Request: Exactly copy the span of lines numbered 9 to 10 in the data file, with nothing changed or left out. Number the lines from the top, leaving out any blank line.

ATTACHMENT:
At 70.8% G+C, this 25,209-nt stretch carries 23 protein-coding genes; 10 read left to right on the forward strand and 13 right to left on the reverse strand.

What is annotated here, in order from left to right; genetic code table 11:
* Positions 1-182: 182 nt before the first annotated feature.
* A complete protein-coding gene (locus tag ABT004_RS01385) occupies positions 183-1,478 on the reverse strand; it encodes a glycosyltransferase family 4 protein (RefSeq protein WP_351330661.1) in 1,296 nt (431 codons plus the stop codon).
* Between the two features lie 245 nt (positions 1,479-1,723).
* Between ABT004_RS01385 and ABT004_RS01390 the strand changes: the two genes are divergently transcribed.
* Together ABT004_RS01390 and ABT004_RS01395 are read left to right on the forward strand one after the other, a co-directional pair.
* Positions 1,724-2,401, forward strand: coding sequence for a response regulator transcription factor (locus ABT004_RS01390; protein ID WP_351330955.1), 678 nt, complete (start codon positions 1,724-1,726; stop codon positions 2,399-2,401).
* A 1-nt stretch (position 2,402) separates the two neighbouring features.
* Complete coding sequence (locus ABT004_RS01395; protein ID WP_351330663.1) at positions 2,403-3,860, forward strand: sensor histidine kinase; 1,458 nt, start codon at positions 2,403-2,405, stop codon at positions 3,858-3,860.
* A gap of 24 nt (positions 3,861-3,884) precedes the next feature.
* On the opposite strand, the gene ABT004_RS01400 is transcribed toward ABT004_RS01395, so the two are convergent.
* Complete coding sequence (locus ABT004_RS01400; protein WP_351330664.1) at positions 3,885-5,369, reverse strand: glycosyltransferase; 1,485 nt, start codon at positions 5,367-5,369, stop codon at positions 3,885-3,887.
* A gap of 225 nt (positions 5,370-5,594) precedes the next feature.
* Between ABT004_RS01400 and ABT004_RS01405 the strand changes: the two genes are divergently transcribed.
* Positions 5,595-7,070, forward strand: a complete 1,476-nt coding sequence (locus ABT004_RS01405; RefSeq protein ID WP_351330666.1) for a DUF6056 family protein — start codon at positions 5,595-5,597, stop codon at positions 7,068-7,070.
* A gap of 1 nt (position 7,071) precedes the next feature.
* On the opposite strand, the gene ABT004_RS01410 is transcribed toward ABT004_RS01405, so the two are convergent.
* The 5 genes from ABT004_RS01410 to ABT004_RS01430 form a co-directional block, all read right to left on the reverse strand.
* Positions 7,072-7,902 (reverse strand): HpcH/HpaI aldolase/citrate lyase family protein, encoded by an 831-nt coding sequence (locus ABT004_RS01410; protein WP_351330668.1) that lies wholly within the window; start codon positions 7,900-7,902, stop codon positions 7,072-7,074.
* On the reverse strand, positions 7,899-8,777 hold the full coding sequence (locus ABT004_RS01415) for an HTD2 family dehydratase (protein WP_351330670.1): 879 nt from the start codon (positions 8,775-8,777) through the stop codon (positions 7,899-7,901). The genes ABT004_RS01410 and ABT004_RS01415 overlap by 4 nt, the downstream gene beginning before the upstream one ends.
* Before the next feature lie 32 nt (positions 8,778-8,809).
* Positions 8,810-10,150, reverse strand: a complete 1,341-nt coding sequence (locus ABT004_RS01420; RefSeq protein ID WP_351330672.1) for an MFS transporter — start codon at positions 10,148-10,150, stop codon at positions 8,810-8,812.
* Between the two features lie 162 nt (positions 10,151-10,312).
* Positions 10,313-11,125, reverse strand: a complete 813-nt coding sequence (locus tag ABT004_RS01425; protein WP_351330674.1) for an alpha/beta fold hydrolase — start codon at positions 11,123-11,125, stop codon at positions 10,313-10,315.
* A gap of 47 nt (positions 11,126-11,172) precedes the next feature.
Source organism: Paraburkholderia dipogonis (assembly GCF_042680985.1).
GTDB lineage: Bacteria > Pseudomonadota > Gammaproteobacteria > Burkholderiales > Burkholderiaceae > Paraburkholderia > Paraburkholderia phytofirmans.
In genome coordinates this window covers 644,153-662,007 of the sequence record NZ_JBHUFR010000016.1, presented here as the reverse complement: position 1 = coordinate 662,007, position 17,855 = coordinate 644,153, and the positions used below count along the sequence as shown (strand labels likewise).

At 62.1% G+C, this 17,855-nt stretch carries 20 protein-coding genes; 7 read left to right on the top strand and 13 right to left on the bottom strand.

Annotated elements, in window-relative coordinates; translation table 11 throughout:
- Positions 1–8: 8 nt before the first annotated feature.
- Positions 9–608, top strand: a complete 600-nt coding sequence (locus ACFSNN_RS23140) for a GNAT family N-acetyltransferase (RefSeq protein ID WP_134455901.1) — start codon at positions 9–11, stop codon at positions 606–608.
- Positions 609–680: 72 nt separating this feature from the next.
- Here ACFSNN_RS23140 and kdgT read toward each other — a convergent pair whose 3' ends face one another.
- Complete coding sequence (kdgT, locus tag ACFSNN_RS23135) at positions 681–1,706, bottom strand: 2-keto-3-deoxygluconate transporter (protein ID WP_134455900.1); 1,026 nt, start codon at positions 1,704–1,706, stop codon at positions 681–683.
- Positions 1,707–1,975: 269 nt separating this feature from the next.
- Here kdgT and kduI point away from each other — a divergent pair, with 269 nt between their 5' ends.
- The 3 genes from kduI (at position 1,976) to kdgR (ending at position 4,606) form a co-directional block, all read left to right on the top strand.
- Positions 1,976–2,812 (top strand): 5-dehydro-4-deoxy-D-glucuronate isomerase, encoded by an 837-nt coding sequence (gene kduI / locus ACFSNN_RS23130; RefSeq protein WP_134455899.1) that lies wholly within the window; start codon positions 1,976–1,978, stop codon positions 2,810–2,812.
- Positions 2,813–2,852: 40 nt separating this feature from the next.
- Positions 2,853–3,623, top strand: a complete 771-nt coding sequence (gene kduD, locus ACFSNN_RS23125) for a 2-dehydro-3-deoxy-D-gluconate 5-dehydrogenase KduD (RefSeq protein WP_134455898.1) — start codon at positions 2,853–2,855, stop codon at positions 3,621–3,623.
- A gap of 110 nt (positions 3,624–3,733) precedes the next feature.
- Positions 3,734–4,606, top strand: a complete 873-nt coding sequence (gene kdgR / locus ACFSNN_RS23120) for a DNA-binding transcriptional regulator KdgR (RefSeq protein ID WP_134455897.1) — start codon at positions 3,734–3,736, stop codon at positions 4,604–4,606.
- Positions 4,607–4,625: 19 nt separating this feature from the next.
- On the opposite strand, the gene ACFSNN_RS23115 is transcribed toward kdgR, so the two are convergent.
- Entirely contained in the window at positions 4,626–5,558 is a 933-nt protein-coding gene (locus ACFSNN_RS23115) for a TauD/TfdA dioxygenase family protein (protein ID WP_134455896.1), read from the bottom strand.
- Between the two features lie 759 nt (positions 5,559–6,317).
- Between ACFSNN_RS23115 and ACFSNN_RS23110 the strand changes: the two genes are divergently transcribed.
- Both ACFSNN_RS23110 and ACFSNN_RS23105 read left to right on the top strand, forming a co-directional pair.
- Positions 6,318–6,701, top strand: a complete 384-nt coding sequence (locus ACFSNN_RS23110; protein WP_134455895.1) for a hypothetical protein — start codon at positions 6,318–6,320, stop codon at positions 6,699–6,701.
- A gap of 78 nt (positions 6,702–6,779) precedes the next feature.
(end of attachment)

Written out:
* A 1-nt stretch (position 2,402) separates the two neighbouring features.
* Complete coding sequence (locus ABT004_RS01395; protein ID WP_351330663.1) at positions 2,403-3,860, forward strand: sensor histidine kinase; 1,458 nt, start codon at positions 2,403-2,405, stop codon at positions 3,858-3,860.